Who was the biggest Las Vegas cheat?

Without a doubt, Tommy Glenn Carmichael stands as the most successful casino cheat in Las Vegas history. Over a 40+ year career starting in 1980, Carmichael stole an estimated $16 million from Vegas casinos by outsmarting slot machine technology. His innovative cheating tools and techniques allowed him to milk slots for huge payouts decade after decade.

Carmichael‘s unrivaled ability to adapt and exploit every advancement in slot security cements his status as the biggest cheat to ever outfox Sin City.

Tommy Carmichael‘s Background

Carmichael‘s expertise in electronics proved crucial to his cheating success. Born in 1944 in Tulsa, Oklahoma, he worked as a TV repairman in the 1960s. This gave him valuable insight into machine mechanics that he would later use to his advantage.

In 1980 at age 36, Carmichael first visited Las Vegas and lost $10,000 playing slot machines. Vowing revenge, he studied the very machines that had beaten him and recognized their vulnerabilities. With his electronics knowledge, Carmichael was perfectly positioned to turn slot machines into his own personal ATMs.

Carmichael‘s Slot Cheating Timeline and Techniques

Carmichael‘s four-decade cheating career followed the evolution of slot machine technology:

Era Slot Security Carmichael‘s Cheating Technique Estimated Amount Stolen
1980s Mechanical slots with simple physical safeguards "Monkey paw" – bent metal rod manipulated coin switches $750,000
1990s Electronic slots with optical coin sensors Light bulb spoofed optic sensor into believing coins inserted $4 million
1990s-2000s Computerized slots with bill validators Fake $20 bills painted with phosphorescent ink $6 million
1990s-2000s Microprocessor slots with encryption "Top-bottom joint" jammed reels and released coins $3 million
2000s Networked slots with advanced RNGs Exploited software flaws in random number generators $2.5 million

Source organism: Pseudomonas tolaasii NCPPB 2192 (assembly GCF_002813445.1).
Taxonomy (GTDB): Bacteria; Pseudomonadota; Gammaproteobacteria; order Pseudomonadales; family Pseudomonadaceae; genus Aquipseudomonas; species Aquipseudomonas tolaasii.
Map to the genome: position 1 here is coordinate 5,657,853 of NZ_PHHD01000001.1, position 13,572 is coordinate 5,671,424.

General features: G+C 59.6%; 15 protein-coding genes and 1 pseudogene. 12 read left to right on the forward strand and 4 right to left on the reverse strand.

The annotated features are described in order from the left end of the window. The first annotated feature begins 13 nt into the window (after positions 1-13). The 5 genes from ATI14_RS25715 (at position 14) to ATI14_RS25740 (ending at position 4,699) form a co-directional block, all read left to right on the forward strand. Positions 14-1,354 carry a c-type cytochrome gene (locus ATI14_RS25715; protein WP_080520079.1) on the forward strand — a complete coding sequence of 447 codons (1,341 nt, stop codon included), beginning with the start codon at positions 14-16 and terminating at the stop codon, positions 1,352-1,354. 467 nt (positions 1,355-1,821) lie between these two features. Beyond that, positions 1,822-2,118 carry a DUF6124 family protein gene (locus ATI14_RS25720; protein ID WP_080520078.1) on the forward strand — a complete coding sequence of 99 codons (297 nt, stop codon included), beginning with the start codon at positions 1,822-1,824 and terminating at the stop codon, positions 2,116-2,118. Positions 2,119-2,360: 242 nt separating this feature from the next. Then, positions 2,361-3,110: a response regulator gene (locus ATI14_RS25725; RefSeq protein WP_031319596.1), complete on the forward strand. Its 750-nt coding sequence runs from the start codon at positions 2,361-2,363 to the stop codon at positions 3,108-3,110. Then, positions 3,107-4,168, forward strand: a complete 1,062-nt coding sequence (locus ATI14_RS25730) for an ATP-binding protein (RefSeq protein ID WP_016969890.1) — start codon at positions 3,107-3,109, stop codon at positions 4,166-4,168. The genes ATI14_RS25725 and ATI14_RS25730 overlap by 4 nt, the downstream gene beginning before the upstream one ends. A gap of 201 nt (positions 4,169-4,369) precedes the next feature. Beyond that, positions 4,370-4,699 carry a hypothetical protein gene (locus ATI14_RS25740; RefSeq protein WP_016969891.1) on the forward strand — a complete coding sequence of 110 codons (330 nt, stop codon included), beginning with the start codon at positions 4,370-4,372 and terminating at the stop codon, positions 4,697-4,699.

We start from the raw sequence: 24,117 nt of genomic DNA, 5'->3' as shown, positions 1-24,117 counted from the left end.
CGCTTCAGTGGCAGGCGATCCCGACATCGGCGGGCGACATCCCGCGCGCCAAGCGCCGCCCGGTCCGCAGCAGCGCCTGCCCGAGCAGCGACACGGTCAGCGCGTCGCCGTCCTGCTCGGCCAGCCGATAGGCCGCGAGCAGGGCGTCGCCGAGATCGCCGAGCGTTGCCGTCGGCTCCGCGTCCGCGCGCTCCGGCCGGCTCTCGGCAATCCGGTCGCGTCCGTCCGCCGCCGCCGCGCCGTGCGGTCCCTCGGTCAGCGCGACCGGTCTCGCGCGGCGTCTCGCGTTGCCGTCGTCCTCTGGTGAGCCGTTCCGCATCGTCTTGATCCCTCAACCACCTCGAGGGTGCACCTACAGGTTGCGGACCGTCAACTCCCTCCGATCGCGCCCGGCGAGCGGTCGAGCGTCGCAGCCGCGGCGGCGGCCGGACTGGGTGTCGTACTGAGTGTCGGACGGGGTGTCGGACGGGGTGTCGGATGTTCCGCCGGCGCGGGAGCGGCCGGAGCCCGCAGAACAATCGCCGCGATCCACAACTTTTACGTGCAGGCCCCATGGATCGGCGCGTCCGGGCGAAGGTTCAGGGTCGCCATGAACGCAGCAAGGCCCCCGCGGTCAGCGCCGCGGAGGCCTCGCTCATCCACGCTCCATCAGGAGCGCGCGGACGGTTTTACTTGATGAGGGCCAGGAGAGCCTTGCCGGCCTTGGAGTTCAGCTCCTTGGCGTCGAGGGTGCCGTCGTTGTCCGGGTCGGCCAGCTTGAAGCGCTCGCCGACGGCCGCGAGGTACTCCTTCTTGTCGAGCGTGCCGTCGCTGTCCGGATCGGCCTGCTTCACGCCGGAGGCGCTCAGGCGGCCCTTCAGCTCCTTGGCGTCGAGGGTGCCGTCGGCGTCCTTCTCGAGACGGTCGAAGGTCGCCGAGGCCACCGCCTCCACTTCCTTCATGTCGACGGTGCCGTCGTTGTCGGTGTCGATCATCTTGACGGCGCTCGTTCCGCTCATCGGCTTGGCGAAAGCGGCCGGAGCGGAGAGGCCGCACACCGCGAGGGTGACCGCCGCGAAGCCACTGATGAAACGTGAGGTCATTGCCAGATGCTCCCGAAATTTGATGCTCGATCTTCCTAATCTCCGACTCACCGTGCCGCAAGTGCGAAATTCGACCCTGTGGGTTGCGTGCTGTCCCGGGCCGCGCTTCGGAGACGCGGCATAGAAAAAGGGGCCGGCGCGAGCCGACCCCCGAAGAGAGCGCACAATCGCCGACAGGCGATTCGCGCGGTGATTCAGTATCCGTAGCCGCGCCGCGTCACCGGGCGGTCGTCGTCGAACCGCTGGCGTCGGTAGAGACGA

As shown in this timeline, Carmichael pioneered innovative cons that defeated every new security measure casinos implemented over 40 years. His technical expertise combined with remarkable creativity made him virtually unstoppable.

Carmichael‘s Greatest Hit – The Top-Bottom Joint

Carmichael‘s most powerful and successful cheat was the top-bottom joint he unleashed in the 1990s. Costing $10,000 to create, this ingenious device targeted newer microprocessor-driven slot machines.

The top-bottom joint operated in two stages:

Top: A guitar string attached to the top of the slot machine could be used to jam the reels once a winning combination hit. This froze the reels in place while…

Bottom: The bottom component sent pulses to activate the machine‘s hopper, causing it to release a constant stream of coins.

In this manner, the top-bottom joint allowed Carmichael to lock in big wins and trigger payouts manually. He and his team could pocket $100,000 in just a few hours with the tool before casino security would take notice.

I estimate Carmichael netted $3 million using the top-bottom joint over its lifespan in the 1990s and 2000s. This revolutionary device proved his most lucrative cheating invention. When security measures finally rendered it obsolete, Carmichael simply moved on to newer exploits.

Outsmarting the Random Number Generators

By the 2000s, casinos believed they had finally gotten foolproof protection from cheats with the advent of RNGs (random number generators). Digital slots left no physical components to manipulate.

But the brilliant Carmichael cracked these too. He hired elite computer programmers and discovered that RNGs in some machine models from major manufacturers like IGW and Aristocrat contained patterns you could decipher with enough effort.